Ohio State Football Spring Storylines On Defense

With spring practice right around the corner, Buckeye Sports brings you a preview of what to watch for during spring camp. Let’s take a look at the defensive side of the ball.

The Ohio State football team gets spring practice underway March 7. With that in mind, key holes must be filled in various spots across the Buckeye defense. What follows is a position-by-position breakdown of what to watch for when OSU takes the field for spring ball. 

Defensive Line: Given that Ohio State will have all of its starters along the defensive front from last year returning, the D-line could very well be the strength of the defense in 2017. The Buckeyes got a huge boost when defensive end Tyquan Lewis decided to come back for his fifth season. The Tarboro, N.C., native lead the team with 10½ sacks and eight tackles for loss in 2016. Mirroring Lewis at the other defensive end spot will be fourth-year junior Sam Hubbard and senior Jalyn Holmes, with sophomore Nick Bosa – younger brother of former OSU defensive end Joey Bosa – likely backing up everyone. As for the interior of the D-line, the Buckeyes will be fielding a group of defensive tackles who saw significant playing time in 2017. The group includes third-year sophomore Davon Hamilton, fifth-year senior Michael Hill and third-year sophomores Dre’Mont Jones and Robert Landers. 

Linebacker: With the departure of Raekwon McMillan, the Buckeyes have a glaring gap to fill in the middle of their defense. The former middle linebacker and team captain led OSU in tackles the last two seasons (119 in 2015 and 102 in 2016). Possible candidates to replace McMillan this coming season include junior Jerome Baker, fourth-year junior Dante Booker and fifth-year senior Chris Worley – all of whom started as outside linebackers last year. That doesn’t even include sophomores Tuf Borland, Malik Harrison and Keandre Jones, third-year sophomore Justin Hilliard, who is returning from surgery, and fellow third-year sophomore Nick Conner. Five-star freshman Baron Browning, who enrolled early in January, has tremendous athletic ability and presents a viable option for playing time as well. Though the middle linebacker spot may be a bit of a question mark at the moment, Ohio State certainly has plenty of options to choose from to fill the void.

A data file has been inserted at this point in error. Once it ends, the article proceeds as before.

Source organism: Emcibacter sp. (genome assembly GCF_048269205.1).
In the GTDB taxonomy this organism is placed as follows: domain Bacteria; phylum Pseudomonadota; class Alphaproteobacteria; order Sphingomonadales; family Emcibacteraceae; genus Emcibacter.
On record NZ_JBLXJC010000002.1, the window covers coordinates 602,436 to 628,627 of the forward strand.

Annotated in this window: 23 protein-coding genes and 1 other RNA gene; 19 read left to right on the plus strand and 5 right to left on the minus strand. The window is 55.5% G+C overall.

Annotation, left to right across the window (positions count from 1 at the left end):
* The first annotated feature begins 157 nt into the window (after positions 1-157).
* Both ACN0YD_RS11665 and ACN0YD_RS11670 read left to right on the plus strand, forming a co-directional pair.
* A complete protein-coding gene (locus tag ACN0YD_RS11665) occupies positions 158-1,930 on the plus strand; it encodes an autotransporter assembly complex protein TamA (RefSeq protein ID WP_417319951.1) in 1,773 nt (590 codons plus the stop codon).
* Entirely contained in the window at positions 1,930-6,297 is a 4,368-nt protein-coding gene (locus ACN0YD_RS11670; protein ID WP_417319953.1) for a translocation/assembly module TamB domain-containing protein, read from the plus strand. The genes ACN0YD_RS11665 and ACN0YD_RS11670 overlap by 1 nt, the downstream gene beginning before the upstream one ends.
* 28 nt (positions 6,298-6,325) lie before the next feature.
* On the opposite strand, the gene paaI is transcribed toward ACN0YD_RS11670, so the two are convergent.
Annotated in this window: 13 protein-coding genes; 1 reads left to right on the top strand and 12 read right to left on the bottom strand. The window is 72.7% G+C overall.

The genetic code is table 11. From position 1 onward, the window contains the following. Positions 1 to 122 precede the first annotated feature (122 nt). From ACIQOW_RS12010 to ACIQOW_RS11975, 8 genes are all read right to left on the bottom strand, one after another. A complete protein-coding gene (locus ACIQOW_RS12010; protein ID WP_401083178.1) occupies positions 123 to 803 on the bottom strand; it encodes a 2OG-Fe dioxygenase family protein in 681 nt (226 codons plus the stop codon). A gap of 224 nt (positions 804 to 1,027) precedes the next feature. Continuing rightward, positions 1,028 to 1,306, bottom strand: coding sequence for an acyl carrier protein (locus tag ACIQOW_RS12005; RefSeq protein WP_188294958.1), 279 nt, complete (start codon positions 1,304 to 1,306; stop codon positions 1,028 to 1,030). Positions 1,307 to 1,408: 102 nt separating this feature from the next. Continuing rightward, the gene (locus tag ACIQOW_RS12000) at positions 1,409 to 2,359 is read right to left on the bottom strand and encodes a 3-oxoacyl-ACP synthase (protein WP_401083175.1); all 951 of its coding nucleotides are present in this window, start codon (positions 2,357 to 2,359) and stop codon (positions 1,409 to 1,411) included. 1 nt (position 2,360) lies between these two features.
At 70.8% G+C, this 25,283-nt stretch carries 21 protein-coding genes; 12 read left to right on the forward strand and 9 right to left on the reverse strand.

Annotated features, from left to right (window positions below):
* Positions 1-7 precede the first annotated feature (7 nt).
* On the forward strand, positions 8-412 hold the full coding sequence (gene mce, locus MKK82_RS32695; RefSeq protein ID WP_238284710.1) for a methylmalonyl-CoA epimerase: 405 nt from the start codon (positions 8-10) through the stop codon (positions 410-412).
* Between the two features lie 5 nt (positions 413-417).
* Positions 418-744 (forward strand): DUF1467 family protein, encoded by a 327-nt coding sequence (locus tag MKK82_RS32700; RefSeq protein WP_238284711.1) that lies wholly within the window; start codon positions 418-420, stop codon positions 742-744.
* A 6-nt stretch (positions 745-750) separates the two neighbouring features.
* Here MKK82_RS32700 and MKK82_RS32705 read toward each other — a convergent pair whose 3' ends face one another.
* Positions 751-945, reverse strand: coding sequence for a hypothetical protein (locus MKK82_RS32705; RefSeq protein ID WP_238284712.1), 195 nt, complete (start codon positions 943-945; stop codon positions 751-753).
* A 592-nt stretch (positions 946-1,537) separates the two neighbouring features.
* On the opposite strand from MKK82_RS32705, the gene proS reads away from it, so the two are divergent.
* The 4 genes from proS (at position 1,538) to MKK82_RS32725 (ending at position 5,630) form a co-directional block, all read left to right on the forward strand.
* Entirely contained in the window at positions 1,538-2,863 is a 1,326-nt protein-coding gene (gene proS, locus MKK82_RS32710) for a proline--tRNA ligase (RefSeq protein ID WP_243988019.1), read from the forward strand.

Cornerback: If there’s any position group on the Buckeye defense to keep locked in on this spring, it’s the cornerbacks. Starters Gareon Conley and Marshon Lattimore both declared for the upcoming NFL draft with at least one year of eligibility available, leaving a pair of first-string spots open. Third-year sophomore Damon Arnette and junior Denzel Ward appear to be the frontrunners for the starting roles this fall, considering they both saw routine game action a season ago. The two certainly have competition, though, as Buckeye head coach Urban Meyer and his staff brought in five highly-talented cornerback prospects in the 2017 recruiting haul. The newcomers include five-stars Jeffrey Okudah and Kendall Sheffield, who played for Blinn College in Texas last year, and four-stars Amir Riep, Shaun Wade and Marcus Williamson. 

Safety: Unlike the cornerback position, only one safety left early to embark on his NFL career, and that was Malik Hooker. With Hooker out of the picture for this spring, that likely leaves one starting safety spot up for grabs. Returning starter and senior Damon Webb will likely occupy the other safety position. Fellow senior Erick Smith and sophomore Jordan Fuller may come to mind as potential replacements for Hooker. Junior Eric Glover-Williams could have been a feasible option as well but he has converted to a receiver since the end of last season. While OSU may appear to lack a little depth in the back end of its defense, four-star freshman safety Isaiah Pryor can be a capable backup for the Buckeyes in 2017.

Punter: Believe it or not, Cameron Johnston will not be back as Ohio State’s punter. The four-year starter for the Buckeyes has graduated and is now pursuing an NFL career. His exit gives sophomore Drue Chrisman a chance to make a name for himself. The Cincinnati LaSalle product didn’t punt at all last year with Johnston in the fold, so 2017 will be quite the experience for him. Chrisman replaces a punter who ranked fifth nationally and first in the Big Ten with a 46.7-yard average per boot in 2016. Johnston, a 2016 Ray Guy Award finalist, also led the conference in punting three out of his four seasons with OSU and set school records for punts inside the 20-yard line for a career (109) and season (31 in 2015). 

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